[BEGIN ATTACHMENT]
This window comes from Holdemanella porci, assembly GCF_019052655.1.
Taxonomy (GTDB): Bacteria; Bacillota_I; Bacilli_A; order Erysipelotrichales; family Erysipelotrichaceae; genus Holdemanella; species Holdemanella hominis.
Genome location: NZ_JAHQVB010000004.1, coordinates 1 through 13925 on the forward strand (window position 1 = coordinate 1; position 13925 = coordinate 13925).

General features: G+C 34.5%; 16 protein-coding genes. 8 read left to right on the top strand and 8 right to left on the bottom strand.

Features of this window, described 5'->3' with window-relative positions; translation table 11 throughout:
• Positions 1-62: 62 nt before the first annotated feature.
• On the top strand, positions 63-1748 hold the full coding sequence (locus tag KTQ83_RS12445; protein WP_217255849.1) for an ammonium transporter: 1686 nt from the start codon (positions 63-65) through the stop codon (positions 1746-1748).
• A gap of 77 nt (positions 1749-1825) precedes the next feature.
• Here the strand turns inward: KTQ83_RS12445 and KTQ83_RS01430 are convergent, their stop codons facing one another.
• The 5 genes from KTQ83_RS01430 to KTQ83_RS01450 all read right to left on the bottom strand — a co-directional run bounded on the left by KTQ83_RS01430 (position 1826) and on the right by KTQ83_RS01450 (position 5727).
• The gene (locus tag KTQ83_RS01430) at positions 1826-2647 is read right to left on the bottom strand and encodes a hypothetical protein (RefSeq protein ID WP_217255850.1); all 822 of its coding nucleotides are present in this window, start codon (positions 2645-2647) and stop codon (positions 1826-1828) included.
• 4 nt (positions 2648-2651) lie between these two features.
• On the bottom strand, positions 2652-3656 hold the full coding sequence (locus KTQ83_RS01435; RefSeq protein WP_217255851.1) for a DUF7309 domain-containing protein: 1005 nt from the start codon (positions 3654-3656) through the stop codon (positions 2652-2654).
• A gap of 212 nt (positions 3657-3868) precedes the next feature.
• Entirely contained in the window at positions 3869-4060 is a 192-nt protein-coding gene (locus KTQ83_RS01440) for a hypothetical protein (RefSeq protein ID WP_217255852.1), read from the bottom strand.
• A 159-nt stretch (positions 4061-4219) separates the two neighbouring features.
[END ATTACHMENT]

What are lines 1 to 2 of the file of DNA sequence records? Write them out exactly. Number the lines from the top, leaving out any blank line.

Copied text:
This window comes from Holdemanella porci, assembly GCF_019052655.1.
Taxonomy (GTDB): Bacteria; Bacillota_I; Bacilli_A; order Erysipelotrichales; family Erysipelotrichaceae; genus Holdemanella; species Holdemanella hominis.